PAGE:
I recently applied, and attended an interview, for an online community manager role at a prominent Melbourne based company that operates an online market for digital goods including software and media. Let’s call them Embargo. A few days after the interview I received a phone call from the company. Unfortunately for me they had chosen another candidate for the role.
They offered me some feedback about my performance in the interview. They said that while all my answers to their questions were more than satisfactory, which indicated that I had all the skills and experience required to be successful in the role, they were concerned about two issues.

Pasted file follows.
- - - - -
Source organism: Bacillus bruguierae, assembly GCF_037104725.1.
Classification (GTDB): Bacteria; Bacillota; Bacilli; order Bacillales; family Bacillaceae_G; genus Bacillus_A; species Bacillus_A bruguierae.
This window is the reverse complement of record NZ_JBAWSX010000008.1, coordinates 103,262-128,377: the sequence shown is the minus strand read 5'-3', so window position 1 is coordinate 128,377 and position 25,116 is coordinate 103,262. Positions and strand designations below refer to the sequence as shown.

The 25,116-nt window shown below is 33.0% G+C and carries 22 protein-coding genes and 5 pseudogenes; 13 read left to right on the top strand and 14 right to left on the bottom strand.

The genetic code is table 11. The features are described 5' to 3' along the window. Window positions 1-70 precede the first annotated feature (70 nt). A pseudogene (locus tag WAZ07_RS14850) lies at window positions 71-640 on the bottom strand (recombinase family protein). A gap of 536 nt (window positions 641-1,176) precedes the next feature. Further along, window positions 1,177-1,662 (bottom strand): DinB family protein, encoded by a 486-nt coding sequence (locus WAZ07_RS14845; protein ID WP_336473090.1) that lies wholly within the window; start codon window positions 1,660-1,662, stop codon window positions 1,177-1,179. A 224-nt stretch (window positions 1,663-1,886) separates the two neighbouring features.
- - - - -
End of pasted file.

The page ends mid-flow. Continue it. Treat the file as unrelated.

First, I had mentioned in the interview that I am concerned about my privacy online. I asked to what extent the community manager needed to be publicly identifiable online, specifically in terms of a photo of them being published alongside their name in public facing websites and forums, effectively providing metadata about the image for search engines to index.
I said I was very reluctant to allow my identity to be published in this manner. The issue baffled them and they didn’t know how to respond. I explained that being visually anonymous was important to me. I have always known that being anonymous is an asset as a restaurant reviewer. I have always protected my name and my image to do my best to remain anonymous. Furthermore, I explained that I had suffered a nasty period of online stalking and real world harassment in 2010 that continued until 2012.